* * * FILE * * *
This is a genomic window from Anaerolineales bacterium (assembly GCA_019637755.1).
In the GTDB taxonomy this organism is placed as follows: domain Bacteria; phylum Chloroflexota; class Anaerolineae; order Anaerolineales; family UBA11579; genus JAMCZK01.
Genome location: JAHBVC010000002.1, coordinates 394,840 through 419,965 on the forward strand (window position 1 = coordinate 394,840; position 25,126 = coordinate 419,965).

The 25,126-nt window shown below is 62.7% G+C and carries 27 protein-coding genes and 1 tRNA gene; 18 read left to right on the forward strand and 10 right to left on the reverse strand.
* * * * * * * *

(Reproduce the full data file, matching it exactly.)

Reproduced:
This is a genomic window from Anaerolineales bacterium (assembly GCA_019637755.1).
In the GTDB taxonomy this organism is placed as follows: domain Bacteria; phylum Chloroflexota; class Anaerolineae; order Anaerolineales; family UBA11579; genus JAMCZK01.
Genome location: JAHBVC010000002.1, coordinates 394,840 through 419,965 on the forward strand (window position 1 = coordinate 394,840; position 25,126 = coordinate 419,965).

The 25,126-nt window shown below is 62.7% G+C and carries 27 protein-coding genes and 1 tRNA gene; 18 read left to right on the forward strand and 10 right to left on the reverse strand.